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Friday, October 31, 2014

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Mazon Canada prepares for annual fundraiser

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Guests enjoy food at the 2012 Kosherlicious fundraiser. [Blueman Design & Photography photo]

TORONTO — A recent report by Food Banks Canada showed that the number of Canadians visiting food banks is higher than it was before the recession, but that only tells part of the story of hunger in Canada, said Ida McLaughlin, national executive direction for Mazon Canada

“Food Banks Canada only interviews and surveys food banks themselves, and that is a really small picture of what hunger is Canada is like,” she said. “Think of all the other organizations that feed the hungry that aren’t food banks.”

While the report said more than 800,000 Canadians visit food banks monthly, McLaughlin estimated the number of Canadians going hungry is more than one million.

On Nov. 19, Mazon, which gives grants to organizations that feed the hungry, will be holding its annual Kosherlicious fundraiser in Toronto, with the Montreal version, La Soiree, to take place on Nov. 25.

The events are focused on kosher food, and although there are some differences in the entertainment – Toronto will feature musicians, including local a cappella group Varsity Jews, while Montreal showcases two Cirque du Soleil-esque performers – both will be exciting and enjoyable evenings, McLaughlin said.

Kosherlicious and La Soiree are Mazon’s most important events of the year. McLaughlin said they bring in a huge portion of the funds Mazon is able to allocate to organizations helping the hungry around the country.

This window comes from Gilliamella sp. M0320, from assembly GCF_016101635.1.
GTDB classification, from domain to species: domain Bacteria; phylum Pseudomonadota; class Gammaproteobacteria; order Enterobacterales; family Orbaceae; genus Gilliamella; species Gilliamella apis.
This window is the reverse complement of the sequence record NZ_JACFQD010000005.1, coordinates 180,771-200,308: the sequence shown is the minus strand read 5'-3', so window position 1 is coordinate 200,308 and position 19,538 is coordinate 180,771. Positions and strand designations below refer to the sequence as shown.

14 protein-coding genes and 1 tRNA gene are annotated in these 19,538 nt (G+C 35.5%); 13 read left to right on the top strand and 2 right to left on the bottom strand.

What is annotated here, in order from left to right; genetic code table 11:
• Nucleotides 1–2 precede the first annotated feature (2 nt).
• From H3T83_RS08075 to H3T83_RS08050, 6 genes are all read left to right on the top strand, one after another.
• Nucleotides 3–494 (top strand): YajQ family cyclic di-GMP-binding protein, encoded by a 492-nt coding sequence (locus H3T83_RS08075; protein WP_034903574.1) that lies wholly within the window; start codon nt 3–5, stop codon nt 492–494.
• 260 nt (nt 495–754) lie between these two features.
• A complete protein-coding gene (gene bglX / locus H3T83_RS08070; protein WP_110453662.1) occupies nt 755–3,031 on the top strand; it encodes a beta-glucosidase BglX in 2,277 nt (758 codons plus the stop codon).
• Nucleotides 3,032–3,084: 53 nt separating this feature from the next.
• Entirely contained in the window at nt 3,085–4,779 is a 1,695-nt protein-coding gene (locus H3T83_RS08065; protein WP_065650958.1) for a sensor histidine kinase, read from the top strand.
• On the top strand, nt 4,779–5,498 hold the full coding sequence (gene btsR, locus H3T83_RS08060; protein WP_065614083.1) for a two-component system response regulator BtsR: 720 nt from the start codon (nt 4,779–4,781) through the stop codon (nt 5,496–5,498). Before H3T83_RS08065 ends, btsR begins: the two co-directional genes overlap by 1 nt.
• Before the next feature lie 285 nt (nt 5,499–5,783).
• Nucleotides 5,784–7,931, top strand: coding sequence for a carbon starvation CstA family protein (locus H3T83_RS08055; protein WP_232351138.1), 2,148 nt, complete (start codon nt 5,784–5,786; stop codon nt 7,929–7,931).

Last year’s fundraisers raised more than $325,000 combined, but it’s not enough, McLaughlin said. Although Mazon was able to allocate grants to around 110 organizations last year, it had to turn down 42 applicants.

McLaughlin said she’s proud of the fact that although Mazon fundraises mostly in the Jewish communities, it donates its money on a non-denominational basis.

“Everyone who comes to us is considered for a grant,” she said. “We support small organizations that are trying to make a difference, like Out of the Cold programs or shelters that have women who are running from abuse.”

It’s particularly important to help people access fresh foods, like produce. A carton of eggs, for example, is often considered a luxury many cannot afford.

“You think about how far an egg can go with a family versus a box of cereal or a bag of rice, so most people would choose the cereal or rice,” McLaughlin said.

This year, Mazon is hoping to raise $170,000 at each city’s event, for a total of $340,000.

For tickets to either event, visit mazoncanada.ca.

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